Hashima and about 800 other mines played a main role in these developments. they provided Japan with a source of energy. Additionally, coal had been one of the most important reasons that the US forced Japan to open its doors in 1853. The States were looking for harbors where the new steam ships could take in coal and water for the long journey between China and the United States.

Ironically, within a century this coal would be used against the US. In 1941 Hashima mine workers brought up a record production of 410,000 tons of coal. In December of that year Japan attacked the United States in Pearl Harbor.

Eventually many prisoners from Asia wound up as forced labor in Hashima. The Korean Suh Jung-woo was one of them. In an interview in 1983 he recalled his shock when he arrived on the island. “At the moment that I arrived at Hashima I lost all hope.” Nobody could escape from this island, realized the 14-year old Suh. “The island was surrounded by a high concrete wall, and there was only sea, wherever you looked.” Together with seven to eight other Koreans Suh was jammed into a tiny dirty room and his nightmare began.

“We received a kind of rice bags as clothing. There were guards all the time. Some of them wore swords. The work was hard and tiring. Gas assembled in the tunnels and there was always a threat of a collapse. Each month about four or five mine workers lost their lives. I was convinced I would not survive.”

Suh was driven to despair. “I don’t know how often I thought about jumping into the sea and drown myself.” He was not the only one. “Forty or fifty of my compatriots committed suicide or drowned in an attempt to swim to Takahama (on the coast).”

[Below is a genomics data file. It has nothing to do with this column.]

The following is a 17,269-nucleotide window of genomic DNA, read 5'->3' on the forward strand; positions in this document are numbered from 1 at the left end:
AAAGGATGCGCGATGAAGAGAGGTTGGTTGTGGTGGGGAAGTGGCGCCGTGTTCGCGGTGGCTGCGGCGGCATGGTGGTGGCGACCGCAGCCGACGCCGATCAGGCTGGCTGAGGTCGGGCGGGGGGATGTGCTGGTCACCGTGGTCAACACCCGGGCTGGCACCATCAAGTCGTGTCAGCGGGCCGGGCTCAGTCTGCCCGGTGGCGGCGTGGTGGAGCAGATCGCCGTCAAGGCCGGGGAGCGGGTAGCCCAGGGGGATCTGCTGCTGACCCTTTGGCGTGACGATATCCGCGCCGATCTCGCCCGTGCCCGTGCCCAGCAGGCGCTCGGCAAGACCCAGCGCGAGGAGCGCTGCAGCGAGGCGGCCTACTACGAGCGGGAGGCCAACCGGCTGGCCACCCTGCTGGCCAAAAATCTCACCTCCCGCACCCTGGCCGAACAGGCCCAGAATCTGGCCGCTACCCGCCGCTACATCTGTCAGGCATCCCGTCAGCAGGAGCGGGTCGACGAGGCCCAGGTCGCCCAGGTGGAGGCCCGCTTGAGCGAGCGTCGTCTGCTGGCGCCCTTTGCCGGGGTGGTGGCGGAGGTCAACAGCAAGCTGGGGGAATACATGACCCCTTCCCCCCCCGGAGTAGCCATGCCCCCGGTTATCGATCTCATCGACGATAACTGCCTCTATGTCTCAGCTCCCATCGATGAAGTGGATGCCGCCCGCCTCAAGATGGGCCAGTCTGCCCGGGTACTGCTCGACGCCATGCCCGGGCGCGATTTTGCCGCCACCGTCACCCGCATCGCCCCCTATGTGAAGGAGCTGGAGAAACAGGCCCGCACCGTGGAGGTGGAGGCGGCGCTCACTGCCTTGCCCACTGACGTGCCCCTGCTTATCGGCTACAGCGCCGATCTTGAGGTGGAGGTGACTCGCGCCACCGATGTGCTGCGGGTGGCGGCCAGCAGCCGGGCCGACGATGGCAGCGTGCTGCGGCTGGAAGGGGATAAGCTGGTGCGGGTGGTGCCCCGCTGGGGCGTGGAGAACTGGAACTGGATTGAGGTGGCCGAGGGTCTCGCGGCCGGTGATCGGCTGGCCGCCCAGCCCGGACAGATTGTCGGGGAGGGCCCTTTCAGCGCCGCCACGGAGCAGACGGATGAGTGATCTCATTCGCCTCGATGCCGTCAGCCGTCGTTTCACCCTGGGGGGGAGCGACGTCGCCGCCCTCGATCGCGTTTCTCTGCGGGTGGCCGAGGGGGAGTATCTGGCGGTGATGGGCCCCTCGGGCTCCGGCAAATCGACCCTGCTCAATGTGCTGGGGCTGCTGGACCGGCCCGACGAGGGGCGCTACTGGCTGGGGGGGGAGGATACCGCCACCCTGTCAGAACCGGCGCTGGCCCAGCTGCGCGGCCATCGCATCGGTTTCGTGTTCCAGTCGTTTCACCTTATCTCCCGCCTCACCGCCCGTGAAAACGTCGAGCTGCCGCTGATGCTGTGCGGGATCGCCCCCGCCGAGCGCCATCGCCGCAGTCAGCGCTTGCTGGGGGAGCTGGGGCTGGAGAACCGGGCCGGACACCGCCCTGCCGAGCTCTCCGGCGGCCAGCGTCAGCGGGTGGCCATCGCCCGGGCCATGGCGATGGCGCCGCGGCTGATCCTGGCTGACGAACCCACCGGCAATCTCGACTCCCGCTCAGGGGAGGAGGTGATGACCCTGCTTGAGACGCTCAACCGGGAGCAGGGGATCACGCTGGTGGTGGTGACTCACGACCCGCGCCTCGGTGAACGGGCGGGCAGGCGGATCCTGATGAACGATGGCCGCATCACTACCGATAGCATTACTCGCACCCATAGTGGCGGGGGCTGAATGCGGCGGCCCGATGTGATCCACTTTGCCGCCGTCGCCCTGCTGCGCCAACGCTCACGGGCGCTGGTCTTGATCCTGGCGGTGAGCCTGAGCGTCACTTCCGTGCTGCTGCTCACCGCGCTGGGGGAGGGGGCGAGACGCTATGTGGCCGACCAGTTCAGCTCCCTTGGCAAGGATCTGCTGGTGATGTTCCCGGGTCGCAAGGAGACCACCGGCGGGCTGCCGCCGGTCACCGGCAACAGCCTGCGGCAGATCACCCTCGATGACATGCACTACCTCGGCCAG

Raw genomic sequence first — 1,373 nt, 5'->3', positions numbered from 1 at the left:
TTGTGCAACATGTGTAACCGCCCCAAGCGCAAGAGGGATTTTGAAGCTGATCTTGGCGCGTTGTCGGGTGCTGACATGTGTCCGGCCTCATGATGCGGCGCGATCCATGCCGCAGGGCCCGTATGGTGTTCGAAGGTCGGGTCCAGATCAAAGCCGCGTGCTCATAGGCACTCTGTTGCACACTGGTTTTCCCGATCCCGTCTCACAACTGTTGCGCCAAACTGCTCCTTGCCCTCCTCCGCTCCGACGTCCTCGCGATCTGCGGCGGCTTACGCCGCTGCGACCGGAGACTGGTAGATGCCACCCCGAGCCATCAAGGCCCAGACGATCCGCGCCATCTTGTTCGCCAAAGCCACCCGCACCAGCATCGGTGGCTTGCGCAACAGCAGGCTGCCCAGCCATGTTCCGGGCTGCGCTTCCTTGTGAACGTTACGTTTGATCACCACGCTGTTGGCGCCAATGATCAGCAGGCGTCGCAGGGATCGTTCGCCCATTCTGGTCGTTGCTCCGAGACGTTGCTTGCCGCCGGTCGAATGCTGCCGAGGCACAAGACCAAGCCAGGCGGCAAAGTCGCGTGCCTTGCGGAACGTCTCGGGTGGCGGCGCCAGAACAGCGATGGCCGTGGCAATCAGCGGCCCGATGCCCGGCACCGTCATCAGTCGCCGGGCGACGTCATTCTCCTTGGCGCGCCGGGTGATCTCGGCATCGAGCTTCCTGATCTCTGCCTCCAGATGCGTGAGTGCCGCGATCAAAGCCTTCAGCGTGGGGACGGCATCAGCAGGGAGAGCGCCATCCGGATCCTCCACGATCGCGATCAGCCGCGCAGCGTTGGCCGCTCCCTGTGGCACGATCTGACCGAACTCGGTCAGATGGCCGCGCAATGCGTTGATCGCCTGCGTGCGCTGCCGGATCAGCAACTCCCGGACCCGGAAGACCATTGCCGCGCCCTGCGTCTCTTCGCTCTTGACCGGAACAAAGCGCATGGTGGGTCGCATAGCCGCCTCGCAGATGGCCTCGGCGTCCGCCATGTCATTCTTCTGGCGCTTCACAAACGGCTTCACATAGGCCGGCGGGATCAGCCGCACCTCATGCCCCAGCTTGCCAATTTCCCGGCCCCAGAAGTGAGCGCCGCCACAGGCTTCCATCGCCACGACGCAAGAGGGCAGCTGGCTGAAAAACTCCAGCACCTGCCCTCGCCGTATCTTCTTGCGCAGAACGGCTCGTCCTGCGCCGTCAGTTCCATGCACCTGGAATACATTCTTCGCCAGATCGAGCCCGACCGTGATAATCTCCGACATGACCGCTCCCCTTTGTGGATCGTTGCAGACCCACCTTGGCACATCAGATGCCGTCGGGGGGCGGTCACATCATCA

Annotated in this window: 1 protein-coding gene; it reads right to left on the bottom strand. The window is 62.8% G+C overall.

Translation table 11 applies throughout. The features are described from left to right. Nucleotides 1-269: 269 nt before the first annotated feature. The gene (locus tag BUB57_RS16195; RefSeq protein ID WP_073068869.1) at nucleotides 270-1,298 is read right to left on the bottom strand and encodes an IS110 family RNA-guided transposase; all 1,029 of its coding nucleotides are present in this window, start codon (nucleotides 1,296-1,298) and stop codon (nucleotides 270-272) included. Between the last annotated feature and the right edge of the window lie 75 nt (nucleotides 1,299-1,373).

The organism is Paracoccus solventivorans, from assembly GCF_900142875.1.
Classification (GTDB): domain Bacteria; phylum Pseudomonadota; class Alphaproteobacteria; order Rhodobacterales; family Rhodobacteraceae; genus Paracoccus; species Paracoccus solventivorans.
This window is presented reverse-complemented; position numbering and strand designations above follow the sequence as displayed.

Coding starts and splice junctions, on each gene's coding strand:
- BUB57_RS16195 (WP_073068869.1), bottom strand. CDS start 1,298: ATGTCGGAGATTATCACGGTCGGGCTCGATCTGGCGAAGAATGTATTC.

But not everybody has bad memories of Hashima. “There was this enormous feeling of community,” remembers Takio Nomo (75). The former mine worker lived on the island for 41 years. “Everybody always wanted to do his best. When I first got a job outside the island it was a huge shock. People arrived late for work, or didn’t show up at all. I had never experienced that on Hashima.”

“Hashima stands for communication,” says Dotoku Sakamoto (5). He was raised on Hashima. “On Hashima you could always depend on your neighbors if you needed something. People came to help before you even had a chance to ask.” Sakamoto once broke his leg during soccer. “I lived on the ninth floor and it was extremely difficult to walk the stairs. The next morning all my friends waited in front of the door to help me. I hadn’t even told them anything.”

Life was good. Water was free, electricity could be used unlimited for virtually nothing. Mine workers after the war also earned high incomes. “My salary was twice as high as what I later earned after the closing,” says Nomo. “The pension was also real good.”

Unfortunately for Nomo and Sakamoto Hashima was not to live eternally. It couldn’t compete against coal from China and oil from the Middle East. On April 24 1974 the last inhabitants stepped off the island. They left behind a completely exhausted and depleted place.

Hashima now doesn’t only show the goodness of people like the islanders experienced it, but also the terrible consequences of unbridled development : broken lives and a dead island.

The buildings should not go, says Sakamoto. He now leads an organization to put Hashima on UNESCO’s list of World Heritage Sites. “This place can teach us much.”